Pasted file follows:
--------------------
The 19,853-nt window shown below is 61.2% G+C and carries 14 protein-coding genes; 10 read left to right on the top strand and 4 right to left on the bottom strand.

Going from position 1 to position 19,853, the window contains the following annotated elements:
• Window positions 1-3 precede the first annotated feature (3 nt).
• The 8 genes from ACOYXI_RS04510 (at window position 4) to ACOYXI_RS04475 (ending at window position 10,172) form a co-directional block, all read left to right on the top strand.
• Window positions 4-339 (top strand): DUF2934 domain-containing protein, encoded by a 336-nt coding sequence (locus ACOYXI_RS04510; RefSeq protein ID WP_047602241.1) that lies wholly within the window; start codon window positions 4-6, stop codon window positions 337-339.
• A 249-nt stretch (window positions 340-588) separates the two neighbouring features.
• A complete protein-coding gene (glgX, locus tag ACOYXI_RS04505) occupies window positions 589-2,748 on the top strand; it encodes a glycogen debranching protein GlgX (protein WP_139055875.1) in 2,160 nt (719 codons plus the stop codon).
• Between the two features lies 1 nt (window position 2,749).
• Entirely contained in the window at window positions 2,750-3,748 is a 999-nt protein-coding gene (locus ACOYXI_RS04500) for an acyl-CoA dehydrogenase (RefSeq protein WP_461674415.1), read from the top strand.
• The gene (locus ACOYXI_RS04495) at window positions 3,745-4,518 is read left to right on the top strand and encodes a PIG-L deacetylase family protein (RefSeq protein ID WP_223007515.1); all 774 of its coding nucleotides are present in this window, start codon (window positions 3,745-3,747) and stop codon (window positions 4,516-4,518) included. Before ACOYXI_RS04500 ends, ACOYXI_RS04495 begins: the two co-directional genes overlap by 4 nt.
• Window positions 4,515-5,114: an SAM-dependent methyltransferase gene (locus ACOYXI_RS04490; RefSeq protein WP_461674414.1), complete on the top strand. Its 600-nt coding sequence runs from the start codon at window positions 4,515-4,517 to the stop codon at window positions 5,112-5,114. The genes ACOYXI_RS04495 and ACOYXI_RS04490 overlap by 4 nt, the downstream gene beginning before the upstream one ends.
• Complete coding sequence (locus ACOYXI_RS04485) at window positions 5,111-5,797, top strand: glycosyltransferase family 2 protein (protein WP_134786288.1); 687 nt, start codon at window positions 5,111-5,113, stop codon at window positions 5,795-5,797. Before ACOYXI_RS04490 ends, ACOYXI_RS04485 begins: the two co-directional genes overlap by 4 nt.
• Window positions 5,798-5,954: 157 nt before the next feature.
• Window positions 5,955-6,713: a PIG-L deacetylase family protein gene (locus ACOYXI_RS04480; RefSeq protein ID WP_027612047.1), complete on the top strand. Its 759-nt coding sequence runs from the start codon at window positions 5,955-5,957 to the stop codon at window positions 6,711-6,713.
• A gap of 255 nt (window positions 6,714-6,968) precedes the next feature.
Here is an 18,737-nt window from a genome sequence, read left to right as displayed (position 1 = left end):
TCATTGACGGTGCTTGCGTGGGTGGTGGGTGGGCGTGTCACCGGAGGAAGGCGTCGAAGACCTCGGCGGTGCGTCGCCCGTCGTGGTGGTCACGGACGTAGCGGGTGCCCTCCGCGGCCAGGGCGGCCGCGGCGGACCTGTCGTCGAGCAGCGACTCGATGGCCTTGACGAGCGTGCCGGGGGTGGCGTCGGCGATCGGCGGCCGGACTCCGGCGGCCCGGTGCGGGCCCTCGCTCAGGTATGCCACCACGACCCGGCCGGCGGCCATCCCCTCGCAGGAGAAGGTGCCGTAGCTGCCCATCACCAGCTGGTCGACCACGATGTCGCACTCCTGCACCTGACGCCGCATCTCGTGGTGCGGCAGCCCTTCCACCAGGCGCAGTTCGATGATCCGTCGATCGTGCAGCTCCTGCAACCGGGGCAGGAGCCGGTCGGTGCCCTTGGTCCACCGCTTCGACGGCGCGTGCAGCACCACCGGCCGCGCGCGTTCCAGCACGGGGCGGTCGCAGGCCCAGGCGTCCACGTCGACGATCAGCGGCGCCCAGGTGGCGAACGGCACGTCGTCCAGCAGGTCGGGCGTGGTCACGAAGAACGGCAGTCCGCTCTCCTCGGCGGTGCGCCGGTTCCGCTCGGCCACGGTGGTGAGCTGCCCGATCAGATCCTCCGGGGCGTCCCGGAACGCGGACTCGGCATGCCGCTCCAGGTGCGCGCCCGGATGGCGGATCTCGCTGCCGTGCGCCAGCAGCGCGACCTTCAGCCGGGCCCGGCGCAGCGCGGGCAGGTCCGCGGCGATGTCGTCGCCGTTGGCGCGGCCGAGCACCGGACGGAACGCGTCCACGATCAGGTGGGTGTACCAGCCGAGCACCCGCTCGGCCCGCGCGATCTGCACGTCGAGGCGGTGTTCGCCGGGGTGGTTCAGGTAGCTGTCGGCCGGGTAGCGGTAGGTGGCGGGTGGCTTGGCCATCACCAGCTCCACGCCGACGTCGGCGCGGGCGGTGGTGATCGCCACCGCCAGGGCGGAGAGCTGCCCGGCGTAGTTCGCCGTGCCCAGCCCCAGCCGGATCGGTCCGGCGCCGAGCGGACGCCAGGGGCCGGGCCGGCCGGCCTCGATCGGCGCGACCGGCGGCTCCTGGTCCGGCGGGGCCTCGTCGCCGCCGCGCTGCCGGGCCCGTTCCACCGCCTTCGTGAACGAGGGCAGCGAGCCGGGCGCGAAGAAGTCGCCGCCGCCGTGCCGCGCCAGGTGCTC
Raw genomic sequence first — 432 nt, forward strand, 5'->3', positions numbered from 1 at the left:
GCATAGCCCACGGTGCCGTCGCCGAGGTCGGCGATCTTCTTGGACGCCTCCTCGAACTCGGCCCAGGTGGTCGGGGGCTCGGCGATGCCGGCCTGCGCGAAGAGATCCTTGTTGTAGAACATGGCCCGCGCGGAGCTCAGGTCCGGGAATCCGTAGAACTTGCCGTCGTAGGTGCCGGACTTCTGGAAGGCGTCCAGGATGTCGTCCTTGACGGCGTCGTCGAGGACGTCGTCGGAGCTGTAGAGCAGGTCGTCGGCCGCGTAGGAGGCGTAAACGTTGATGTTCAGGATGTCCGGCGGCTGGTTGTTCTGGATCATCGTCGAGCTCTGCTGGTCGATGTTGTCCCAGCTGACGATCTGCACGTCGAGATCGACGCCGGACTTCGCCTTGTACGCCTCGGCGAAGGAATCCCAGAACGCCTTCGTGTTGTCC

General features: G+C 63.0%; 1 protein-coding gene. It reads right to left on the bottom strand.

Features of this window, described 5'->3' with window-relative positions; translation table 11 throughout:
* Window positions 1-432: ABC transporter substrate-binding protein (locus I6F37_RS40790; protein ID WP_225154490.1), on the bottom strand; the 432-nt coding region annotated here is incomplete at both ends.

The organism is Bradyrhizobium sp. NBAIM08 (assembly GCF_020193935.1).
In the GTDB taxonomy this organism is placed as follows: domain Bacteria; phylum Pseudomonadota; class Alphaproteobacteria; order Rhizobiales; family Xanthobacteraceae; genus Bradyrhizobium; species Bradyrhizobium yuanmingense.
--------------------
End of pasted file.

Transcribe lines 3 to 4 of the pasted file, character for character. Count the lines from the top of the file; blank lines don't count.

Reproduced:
• Window positions 1-3 precede the first annotated feature (3 nt).
• The 8 genes from ACOYXI_RS04510 (at window position 4) to ACOYXI_RS04475 (ending at window position 10,172) form a co-directional block, all read left to right on the top strand.